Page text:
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The Payne Whitney house is a historic building at 972 Fifth Avenue at 79th Street in Manhattan, New York City. It was designed by Stanford White and is considered one of that great architect's finest mature works. It is currently the home of the Cultural Services of the French Embassy in the United States, and houses a French-language bookstore, the Albertine.
Payne Whitney House Wikipedia
It was designed in the style of the high Italian Renaissance by McKim, Mead & White. It was erected in 1902-06 for financier, philanthropist, and sportsman Payne Whitney and his wife Helen, a poet and patron of the arts. Whitney had been given the land by his uncle Oliver Payne, who was an officer in the Civil War and the benefactor instrumental in establishing the Cornell University Medical College. Commissioned in 1902 by Payne Whitney's uncle Colonel Oliver Hazard Payne as a wedding gift for his nephew and his bride, Helen Hay, the Colonel had put up $625,000 to build the five-storey mansion, the construction of which was still under White's supervision when he was murdered in 1906.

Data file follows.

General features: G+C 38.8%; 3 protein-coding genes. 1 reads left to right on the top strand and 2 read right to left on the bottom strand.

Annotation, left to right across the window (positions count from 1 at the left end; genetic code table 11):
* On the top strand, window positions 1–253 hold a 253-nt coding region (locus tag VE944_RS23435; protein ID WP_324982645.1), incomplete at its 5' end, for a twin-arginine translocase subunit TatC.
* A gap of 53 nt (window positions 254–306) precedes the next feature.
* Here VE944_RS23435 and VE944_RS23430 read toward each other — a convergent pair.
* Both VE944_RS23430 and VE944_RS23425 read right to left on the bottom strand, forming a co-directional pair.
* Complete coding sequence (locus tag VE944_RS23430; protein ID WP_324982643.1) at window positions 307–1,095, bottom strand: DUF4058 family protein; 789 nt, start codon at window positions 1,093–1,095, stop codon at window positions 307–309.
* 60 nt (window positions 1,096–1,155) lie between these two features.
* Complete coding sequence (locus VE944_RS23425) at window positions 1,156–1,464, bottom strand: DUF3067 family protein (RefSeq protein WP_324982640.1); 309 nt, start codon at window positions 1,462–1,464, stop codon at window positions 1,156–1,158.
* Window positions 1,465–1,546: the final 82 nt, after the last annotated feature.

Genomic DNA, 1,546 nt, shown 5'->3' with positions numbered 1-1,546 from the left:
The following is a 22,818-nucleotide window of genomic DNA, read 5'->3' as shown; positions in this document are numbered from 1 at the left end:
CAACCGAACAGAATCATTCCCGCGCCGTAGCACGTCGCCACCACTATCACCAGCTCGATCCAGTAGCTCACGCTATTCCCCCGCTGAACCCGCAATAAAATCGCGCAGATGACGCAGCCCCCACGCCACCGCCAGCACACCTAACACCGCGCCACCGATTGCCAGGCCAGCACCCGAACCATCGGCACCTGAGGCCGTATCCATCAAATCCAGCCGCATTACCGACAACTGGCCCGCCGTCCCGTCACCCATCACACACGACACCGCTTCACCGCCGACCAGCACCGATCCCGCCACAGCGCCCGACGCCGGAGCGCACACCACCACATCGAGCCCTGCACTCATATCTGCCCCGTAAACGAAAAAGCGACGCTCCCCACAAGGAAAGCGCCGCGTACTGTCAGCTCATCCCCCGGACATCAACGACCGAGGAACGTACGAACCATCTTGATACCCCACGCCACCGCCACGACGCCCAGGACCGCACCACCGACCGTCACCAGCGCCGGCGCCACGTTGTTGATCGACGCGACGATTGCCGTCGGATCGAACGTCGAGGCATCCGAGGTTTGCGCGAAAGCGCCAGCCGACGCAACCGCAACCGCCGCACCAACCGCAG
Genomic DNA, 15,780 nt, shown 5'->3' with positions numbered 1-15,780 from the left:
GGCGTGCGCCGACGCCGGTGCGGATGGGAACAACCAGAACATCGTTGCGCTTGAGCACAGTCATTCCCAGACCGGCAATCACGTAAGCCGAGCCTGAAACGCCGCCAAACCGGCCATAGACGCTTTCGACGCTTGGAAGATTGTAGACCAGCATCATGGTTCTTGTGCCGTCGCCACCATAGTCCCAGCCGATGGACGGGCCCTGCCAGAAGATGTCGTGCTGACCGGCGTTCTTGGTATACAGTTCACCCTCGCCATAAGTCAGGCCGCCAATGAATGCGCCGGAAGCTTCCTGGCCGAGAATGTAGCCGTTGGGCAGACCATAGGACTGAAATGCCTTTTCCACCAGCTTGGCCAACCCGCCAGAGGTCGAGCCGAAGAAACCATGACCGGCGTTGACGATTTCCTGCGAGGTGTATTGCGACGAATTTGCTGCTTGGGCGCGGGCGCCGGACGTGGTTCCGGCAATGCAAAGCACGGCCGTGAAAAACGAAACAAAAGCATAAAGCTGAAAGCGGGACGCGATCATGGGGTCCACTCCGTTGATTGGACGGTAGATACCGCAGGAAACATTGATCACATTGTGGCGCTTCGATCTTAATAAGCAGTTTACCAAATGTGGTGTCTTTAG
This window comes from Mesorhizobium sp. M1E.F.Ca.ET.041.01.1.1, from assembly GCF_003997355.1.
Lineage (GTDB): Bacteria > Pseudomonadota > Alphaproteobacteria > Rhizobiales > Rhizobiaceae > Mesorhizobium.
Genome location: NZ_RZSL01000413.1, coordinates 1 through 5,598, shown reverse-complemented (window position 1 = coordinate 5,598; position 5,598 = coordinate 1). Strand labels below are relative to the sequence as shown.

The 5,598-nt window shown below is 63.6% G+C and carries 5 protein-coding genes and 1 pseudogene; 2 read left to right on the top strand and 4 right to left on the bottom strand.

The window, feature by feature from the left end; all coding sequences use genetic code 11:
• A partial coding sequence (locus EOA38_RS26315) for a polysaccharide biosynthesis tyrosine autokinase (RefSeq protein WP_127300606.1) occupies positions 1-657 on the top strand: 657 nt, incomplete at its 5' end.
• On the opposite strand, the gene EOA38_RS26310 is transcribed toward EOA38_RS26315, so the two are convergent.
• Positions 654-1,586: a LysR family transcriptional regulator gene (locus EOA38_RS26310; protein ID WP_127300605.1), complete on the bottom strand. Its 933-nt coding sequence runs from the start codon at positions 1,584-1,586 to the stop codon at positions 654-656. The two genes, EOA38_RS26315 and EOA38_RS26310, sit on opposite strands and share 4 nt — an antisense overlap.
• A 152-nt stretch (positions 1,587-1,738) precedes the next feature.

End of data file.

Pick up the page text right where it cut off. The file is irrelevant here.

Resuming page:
Stanford White designed and oversaw the construction of the exterior and interiors of the house.
Helen Hay Whitney continued to live in the house until her death in 1944. (Whitney had her favorite space in the mansion, the Venetian Room, removed and preserved before her death [the house was sold in 1949]. In 1997, the room was donated to the French-American Foundation by Betsey Cushing Roosevelt Whitney, widow of Payne and Helen Whitney's son, Jock Whitney, who provided funding for its restoration.) Since 1952 the building has served as a division of the French Embassy. It was restored in 1987, uncovering a stained-glass window designed especially for the house by John La Farge.
A Designated Landmark New York City plaque was provided by the New York Landmarks Preservation Foundation in 1989.
The Albertine bookstore and reading room opened in October 2014 and functions as a cultural space with frequent events.